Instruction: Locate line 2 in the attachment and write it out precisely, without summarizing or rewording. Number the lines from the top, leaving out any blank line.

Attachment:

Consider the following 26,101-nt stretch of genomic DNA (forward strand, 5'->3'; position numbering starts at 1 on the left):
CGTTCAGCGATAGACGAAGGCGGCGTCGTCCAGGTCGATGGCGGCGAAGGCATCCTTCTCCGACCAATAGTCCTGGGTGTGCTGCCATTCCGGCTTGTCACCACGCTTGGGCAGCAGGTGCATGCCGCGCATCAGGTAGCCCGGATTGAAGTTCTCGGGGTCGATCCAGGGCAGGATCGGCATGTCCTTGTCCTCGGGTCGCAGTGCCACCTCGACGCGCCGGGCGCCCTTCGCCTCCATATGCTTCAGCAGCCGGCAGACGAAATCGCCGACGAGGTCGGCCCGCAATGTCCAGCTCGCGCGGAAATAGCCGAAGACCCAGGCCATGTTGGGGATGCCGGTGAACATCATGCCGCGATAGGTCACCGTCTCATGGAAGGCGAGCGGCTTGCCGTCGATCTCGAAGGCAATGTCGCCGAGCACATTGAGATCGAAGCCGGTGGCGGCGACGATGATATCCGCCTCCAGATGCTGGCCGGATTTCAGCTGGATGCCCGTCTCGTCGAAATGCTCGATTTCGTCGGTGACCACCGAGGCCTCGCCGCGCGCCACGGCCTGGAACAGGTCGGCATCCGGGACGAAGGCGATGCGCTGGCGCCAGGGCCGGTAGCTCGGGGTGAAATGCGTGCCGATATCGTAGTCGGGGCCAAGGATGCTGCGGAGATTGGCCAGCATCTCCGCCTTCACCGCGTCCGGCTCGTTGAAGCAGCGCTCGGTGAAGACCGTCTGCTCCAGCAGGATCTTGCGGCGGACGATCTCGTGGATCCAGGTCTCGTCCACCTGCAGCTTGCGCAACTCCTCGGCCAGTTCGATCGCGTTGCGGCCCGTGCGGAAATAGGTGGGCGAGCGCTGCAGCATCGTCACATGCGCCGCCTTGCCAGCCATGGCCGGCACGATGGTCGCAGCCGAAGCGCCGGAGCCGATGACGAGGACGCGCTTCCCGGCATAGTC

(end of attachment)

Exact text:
CGTTCAGCGATAGACGAAGGCGGCGTCGTCCAGGTCGATGGCGGCGAAGGCATCCTTCTCCGACCAATAGTCCTGGGTGTGCTGCCATTCCGGCTTGTCACCACGCTTGGGCAGCAGGTGCATGCCGCGCATCAGGTAGCCCGGATTGAAGTTCTCGGGGTCGATCCAGGGCAGGATCGGCATGTCCTTGTCCTCGGGTCGCAGTGCCACCTCGACGCGCCGGGCGCCCTTCGCCTCCATATGCTTCAGCAGCCGGCAGACGAAATCGCCGACGAGGTCGGCCCGCAATGTCCAGCTCGCGCGGAAATAGCCGAAGACCCAGGCCATGTTGGGGATGCCGGTGAACATCATGCCGCGATAGGTCACCGTCTCATGGAAGGCGAGCGGCTTGCCGTCGATCTCGAAGGCAATGTCGCCGAGCACATTGAGATCGAAGCCGGTGGCGGCGACGATGATATCCGCCTCCAGATGCTGGCCGGATTTCAGCTGGATGCCCGTCTCGTCGAAATGCTCGATTTCGTCGGTGACCACCGAGGCCTCGCCGCGCGCCACGGCCTGGAACAGGTCGGCATCCGGGACGAAGGCGATGCGCTGGCGCCAGGGCCGGTAGCTCGGGGTGAAATGCGTGCCGATATCGTAGTCGGGGCCAAGGATGCTGCGGAGATTGGCCAGCATCTCCGCCTTCACCGCGTCCGGCTCGTTGAAGCAGCGCTCGGTGAAGACCGTCTGCTCCAGCAGGATCTTGCGGCGGACGATCTCGTGGATCCAGGTCTCGTCCACCTGCAGCTTGCGCAACTCCTCGGCCAGTTCGATCGCGTTGCGGCCCGTGCGGAAATAGGTGGGCGAGCGCTGCAGCATCGTCACATGCGCCGCCTTGCCAGCCATGGCCGGCACGATGGTCGCAGCCGAAGCGCCGGAGCCGATGACGAGGACGCGCTTCCCGGCATAGTC